Through the American Recovery and Reinvestment Act, President Obama invested $2.1 billion in Head Start and Early Head Start, expanding these programs to reach an additional 61,000 children and families. The President has also made reform of the Head Start program a high priority, and has committed to ensuring that every Head Start center provides a high-quality environment. While the majority of Head Start programs provide quality services to children and families, we need to ensure that children receive the full support needed to begin school ready for success.
Head Start is widely recognized for its comprehensive approach – programs promote early literacy and numeracy, while supporting good nutrition habits, physical activity, and positive social and emotional development. The rule announced today is an essential part of the Obama Administration’s strategy to strengthen Head Start and to raise the bar on quality, particularly for lower performing programs.
The Obama Administration has taken additional steps to improve quality in Head Start programs, including:
- Evaluating Teacher-Child Interactions in Head Start Classrooms. Head Start program serving preschoolers have been evaluated using the CLASS: Pre-K tool since 2009. This assessment is not only important for identifying programs for competition; it is designed to be used by programs to identify areas in need of improvement so they can target their efforts where they are most needed. Rigorous research has shown that the CLASS: Pre-K is linked to important child outcomes, such as academic achievement and behavior.
- Improved Training and Assistance in Head Start Programs. The Obama Administration’s new network of evidence-based training will prepare Head Start classrooms around the country to undertake continuous improvements in their program. Those who participate in these services can improve their programs so they are less likely to meet the criteria for competition.
- Head Start Centers of Excellence. Twenty centers have been selected by the Obama Administration for distinction as a Head Start Center of Excellence, based on the quality of their program. These Head Start Centers are producing positive, measurable outcomes related to school readiness for children; supporting families; and increasing staff competence. Information about their approaches and models of service will be disseminated to other Head Start and early childhood programs across the country to guide other grantees on a path to excellence.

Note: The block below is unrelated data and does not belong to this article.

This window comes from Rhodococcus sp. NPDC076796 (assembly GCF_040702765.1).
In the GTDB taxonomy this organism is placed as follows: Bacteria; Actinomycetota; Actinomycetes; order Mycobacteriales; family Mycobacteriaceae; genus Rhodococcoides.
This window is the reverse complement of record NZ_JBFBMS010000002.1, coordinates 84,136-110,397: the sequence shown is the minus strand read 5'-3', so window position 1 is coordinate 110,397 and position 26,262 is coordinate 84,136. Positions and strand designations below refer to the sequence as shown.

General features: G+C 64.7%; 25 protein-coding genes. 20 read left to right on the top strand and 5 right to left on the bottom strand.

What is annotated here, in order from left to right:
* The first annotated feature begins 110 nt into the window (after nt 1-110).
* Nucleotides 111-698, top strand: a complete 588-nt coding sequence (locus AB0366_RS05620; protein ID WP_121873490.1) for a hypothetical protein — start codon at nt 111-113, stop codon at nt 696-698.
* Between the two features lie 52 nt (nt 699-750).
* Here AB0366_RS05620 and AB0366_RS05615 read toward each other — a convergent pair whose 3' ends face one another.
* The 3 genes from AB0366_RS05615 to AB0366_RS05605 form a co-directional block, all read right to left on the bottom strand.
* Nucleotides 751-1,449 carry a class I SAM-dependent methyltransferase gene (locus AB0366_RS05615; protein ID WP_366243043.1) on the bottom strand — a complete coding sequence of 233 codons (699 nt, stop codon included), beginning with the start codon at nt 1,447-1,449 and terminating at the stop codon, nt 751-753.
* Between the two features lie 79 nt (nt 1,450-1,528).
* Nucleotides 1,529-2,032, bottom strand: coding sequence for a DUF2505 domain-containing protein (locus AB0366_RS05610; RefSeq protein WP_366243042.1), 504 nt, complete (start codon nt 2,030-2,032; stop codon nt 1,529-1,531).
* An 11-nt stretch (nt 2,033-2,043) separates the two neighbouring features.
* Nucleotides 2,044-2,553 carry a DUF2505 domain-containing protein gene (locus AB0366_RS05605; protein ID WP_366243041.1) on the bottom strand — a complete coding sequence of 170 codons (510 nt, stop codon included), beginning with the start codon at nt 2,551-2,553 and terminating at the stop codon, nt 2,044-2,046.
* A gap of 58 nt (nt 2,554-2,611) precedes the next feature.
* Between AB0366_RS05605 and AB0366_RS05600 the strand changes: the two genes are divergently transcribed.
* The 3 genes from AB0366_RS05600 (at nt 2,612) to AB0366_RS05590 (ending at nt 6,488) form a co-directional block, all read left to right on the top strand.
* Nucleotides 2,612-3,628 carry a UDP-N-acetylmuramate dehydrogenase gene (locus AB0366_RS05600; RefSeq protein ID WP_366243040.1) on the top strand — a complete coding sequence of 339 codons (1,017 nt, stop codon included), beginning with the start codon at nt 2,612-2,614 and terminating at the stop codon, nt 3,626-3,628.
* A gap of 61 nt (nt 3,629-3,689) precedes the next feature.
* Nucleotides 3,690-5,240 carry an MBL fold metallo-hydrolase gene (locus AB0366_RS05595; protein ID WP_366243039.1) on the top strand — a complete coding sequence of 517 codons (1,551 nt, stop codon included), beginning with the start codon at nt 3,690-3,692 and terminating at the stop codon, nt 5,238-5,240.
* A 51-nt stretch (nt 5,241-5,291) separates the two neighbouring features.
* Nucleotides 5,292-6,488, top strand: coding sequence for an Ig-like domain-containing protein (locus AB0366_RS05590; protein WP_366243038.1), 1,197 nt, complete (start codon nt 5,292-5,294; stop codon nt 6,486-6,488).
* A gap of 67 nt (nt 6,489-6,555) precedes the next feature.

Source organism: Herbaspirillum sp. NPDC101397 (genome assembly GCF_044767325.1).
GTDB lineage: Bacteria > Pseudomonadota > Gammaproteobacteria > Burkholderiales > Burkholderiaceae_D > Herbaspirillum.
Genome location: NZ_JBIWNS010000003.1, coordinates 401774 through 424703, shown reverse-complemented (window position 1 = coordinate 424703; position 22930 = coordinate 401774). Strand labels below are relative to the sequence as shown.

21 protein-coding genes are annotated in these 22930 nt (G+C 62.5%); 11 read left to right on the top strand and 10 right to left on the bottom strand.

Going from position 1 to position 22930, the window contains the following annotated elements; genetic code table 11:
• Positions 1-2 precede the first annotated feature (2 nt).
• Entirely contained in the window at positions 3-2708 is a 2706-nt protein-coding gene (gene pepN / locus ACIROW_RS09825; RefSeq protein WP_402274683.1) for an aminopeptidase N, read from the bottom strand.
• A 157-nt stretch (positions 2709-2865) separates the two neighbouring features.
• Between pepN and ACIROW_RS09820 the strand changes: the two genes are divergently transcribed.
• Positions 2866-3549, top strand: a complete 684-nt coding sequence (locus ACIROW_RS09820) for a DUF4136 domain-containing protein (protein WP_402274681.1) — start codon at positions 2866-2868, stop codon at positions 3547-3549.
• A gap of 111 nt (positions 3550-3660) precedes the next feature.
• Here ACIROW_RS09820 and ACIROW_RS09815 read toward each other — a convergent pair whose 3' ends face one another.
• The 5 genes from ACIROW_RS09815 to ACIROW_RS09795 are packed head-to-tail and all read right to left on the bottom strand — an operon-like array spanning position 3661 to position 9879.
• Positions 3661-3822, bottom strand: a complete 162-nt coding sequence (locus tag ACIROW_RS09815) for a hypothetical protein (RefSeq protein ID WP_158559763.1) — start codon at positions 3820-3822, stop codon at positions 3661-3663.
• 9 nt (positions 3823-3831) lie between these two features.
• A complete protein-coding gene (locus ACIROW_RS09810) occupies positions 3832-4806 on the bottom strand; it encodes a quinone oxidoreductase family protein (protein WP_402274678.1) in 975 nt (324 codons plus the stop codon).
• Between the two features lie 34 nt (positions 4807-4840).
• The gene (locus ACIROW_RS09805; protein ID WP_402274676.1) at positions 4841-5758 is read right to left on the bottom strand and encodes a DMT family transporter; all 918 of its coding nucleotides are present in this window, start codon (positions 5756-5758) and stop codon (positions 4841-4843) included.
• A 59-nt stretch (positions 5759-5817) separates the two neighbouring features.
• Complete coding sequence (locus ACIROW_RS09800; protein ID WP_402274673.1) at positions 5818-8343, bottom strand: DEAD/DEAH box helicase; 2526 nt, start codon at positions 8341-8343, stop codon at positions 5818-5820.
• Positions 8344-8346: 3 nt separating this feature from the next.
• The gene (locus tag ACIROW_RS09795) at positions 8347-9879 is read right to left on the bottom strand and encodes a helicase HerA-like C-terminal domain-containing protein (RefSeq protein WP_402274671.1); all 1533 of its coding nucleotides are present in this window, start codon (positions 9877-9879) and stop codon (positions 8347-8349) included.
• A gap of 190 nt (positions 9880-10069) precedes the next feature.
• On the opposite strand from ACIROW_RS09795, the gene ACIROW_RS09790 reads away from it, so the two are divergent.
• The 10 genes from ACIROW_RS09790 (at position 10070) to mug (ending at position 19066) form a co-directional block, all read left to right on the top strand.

- Mentorship Across Head Start Programs. More than 125 grantees were selected for a 17 month pilot that pairs Head Start programs with mentors who have the expertise to help them improve the quality of their programs. Selected grantees have proposed a variety of models that include on-site mentoring and distance mentoring through the use of technology.
Promoting School Readiness for America’s Children
The years prior to kindergarten are among the most significant in shaping a child’s foundation for learning and school success. Today’s announcement builds on a comprehensive early learning agenda to help provide the support needed for children to succeed in school and in life:
- · President Obama’s Race to the Top: Early Learning Challenge is a first-of-its-kind competition that will provide $500 million to winning states to bring innovation and quality improvement to all early learning programs, including Head Start, public pre-K, child care, and private preschools to close the achievement gap between low-income children and their peers. The Race to the Top-Early Learning Challenge focuses on outcomes and results in early learning, challenging governors to develop new approaches to raising the bar across state early learning settings to adopt rigorous standards across programs; undertake efforts to improve the early education workforce; and ensure that more children enter kindergarten ready for success.
- · President Obama’s call to strengthen our nation’s child care providers was presented in the FY 2012 budget, including principles for reauthorization of the child care subsidy system which serves 1.6 million low-income children and families each month. The American Recovery and Reinvestment Act invested $2 billion in the Child Care and Development Fund, to support child care assistance and quality improvements. The Administration is working with State partners to raise the level of quality in child care programs by developing systems that set standards for quality, provide parents with information about the quality of child care programs, and provide pathways for providers to meet higher standards.
- · The Affordable Care Act provided $1.5 billion over 5 years in funding for the Maternal, Infant, and Early Childhood Home Visiting Program, which relies on evidence-based home visiting strategies that help families create a nurturing environment for young children. President Obama recognizes the importance of promoting healthy development and improving maternal and child health outcomes in the early years. This program connects families to a range of services – including health, early education, early intervention and more – in order to better ensure that children are healthy and prepared for school and life. Effective home visiting programs can have powerful positive impacts on maternal and child health, child maltreatment, parenting skills, children’s cognitive, language, and social-emotional development, and school readiness.